There is always a lot of ongoing talk about foreign investment and non-Canadian money that comes into the real estate market. I’m not one to say that I don’t have clients who are not Canadian, but I was always skeptical of how much “foreign money” actually comes into the real estate market. Back in 2017, I would say that there was definitely a good “sizable” amount of foreign money at play, but post-April 2017’s foreign buyer tax policy implementation, that “sizable” amount has definitely dwindled.
It’s All in the Name – I was always skeptical of “foreign money” because being an immigrant myself and knowing how the home ownership system works, I would argue that when I purchase properties, I look like a “foreign investor” despite being fully Canadian. I can’t speak on behalf of other cultures, but in the Chinese culture, our immigrant parents tended to give us a legal English name that was based on the pronunciation of our Chinese name. So when properties are purchased, the legal name tends to look “foreign” despite the common practice of also having an Anglo-Saxon English name. Whether these names are Canadian or not, these are what appear on results of title searches.
The reason why I’m giving you this background information is to anecdotally explain that there is no way to predict what is considered to be a foreign investment. I tend to believe that there are actually more local buyers, such as immigrants, and these local buyers with seemingly “foreign names” make up a large portion of the home buyers in Toronto.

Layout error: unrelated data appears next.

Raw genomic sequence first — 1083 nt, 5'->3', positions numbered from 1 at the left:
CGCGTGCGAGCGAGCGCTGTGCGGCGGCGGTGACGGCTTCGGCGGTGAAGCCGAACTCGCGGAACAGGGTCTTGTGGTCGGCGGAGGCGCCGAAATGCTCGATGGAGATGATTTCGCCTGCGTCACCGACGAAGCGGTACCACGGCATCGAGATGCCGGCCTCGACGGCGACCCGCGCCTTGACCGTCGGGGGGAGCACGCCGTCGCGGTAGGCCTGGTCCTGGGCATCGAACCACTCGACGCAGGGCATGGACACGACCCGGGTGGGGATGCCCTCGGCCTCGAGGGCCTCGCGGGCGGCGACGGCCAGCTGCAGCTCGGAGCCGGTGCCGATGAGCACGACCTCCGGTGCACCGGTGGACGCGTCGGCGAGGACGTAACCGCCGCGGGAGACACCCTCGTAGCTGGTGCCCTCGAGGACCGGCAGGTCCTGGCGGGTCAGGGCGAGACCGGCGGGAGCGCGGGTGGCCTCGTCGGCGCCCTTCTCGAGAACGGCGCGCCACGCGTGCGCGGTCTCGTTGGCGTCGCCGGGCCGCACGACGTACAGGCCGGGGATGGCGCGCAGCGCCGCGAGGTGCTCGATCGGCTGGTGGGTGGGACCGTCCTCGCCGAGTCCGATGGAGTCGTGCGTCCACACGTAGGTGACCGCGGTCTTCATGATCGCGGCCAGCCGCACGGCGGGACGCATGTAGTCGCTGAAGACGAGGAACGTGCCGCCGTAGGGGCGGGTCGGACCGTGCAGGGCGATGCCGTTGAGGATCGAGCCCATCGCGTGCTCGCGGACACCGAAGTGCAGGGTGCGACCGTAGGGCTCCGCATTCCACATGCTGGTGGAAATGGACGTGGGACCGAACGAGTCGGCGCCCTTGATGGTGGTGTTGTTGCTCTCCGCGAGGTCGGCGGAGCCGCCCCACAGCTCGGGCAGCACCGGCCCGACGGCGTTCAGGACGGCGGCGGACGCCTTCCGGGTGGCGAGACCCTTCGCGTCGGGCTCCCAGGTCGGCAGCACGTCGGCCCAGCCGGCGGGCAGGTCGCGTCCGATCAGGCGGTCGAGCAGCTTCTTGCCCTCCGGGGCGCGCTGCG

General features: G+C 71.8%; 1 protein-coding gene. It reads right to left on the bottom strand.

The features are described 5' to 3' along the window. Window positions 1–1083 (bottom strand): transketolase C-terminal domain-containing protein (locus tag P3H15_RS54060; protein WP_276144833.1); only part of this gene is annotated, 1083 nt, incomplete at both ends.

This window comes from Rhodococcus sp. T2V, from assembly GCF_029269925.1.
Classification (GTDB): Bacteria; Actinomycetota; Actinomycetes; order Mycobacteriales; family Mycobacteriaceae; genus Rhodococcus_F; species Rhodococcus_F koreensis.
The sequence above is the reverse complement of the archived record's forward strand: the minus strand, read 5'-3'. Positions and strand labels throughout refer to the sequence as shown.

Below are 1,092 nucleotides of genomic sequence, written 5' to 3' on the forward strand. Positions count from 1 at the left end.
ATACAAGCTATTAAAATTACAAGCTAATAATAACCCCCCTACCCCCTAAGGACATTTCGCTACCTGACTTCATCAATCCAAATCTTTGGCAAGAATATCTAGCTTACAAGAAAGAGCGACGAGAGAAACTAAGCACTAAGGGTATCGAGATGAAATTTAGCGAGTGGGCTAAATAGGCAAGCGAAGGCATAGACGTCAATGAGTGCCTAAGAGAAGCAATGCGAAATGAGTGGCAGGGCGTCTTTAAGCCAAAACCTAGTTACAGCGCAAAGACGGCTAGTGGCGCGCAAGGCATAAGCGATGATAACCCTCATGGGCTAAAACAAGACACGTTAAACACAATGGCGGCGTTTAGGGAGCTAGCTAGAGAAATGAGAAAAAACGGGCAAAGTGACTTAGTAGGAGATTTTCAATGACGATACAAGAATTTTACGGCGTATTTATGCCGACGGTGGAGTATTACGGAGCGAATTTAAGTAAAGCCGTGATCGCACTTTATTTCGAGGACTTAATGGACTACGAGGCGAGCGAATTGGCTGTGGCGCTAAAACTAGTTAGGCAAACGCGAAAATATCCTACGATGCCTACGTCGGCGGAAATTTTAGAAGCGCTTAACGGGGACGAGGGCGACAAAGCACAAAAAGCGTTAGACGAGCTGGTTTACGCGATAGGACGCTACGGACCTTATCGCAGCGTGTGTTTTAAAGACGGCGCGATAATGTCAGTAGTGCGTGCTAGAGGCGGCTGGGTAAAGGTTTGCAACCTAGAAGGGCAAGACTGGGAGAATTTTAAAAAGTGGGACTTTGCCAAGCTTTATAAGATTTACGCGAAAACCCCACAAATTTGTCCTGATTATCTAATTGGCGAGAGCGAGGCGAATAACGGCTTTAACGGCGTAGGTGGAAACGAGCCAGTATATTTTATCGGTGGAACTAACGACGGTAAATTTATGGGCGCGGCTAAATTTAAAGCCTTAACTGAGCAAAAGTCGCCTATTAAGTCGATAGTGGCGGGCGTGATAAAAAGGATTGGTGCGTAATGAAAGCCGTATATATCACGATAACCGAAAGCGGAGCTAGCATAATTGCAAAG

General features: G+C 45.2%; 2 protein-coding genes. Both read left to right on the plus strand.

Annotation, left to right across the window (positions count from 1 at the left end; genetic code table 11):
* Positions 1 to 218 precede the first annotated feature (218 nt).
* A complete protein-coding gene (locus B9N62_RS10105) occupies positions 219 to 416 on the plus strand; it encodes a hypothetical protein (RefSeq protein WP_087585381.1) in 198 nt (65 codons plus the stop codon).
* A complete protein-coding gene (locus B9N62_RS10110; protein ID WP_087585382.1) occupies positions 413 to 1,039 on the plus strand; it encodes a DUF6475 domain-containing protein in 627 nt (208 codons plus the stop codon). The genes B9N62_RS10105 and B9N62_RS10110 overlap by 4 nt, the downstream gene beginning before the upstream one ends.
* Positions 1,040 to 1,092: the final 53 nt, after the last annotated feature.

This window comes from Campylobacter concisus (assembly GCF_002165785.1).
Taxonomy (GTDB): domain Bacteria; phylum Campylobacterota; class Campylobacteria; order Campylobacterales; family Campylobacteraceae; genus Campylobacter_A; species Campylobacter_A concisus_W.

The Study- A recent Royal LePage study surveyed approximately 1,500 of people who arrived in Canada in the last 10 years, and it showed some very interesting statistics. I’m going to list them out for you and then give you a breakdown of what it all means.
- 21 % of all home buyers are immigrants, having immigrated less than 10 years ago;
- 31% of the above are families;
- 25% are students;
- 20% are independent;
- 86% of the immigrants see real estate as a good investment;
- 32% of immigrants in Canada own homes;
- 68% of all Canadians are homeowners.
The following is an immigrant home ownership breakdown by product type:
- 51% detached house
- 18% condo
- 15% townhome
- 13% semi-detached
If you parse through the stats, those are some pretty shocking numbers. This means that about 20% of our market is driven by immigrants who view real estate as a good investment despite accounting for only a small fraction of the population in Canada.
Approximately two-thirds of the Canadian population own homes (68%) and only about a third of the immigrant population own homes (32%) but the latter group has a huge desire to own homes (86%). You know what that means… DEMAND!
The New Wave Profile – If the number of immigrants expected in 2019 alone (almost 350,000) and 86% of them want to be homeowners in Canada, the demand for housing will continue to be strong. One of the key factors that everyone seems to forget about is the fact that the immigration process in Canada is no longer a lottery system but rather it is a selection based on capital and skill for the economy and workforce.
Given that Canada is one of the most highly sought-after places in the world to live and Toronto being at the heart of it, our immigration system allows us to pick and choose the best of the best to let into our country. This means that our new crop of immigrants are those with money and the skills to make more money in the workforce. So despite the rising cost of real estate, the idea and ability to own a home for these people don’t seem to be far-fetched given their profiles.
The Wrap – With so many wealthy and skilled immigrants coming into Canada, it is very easy to anticipate that demand will continue on its upward trend and accordingly, the prices will continue to rise as well. So ultimately, that’s why I keep urging you to continue investing in real estate and to be one of the beneficiaries of this fundamental change to our country. Do not miss out. If you’re looking profit from this movement, make sure you contact me at Zhen@PrimePropertiesTO.com
Until Next Time, Happy Real Estate-ing,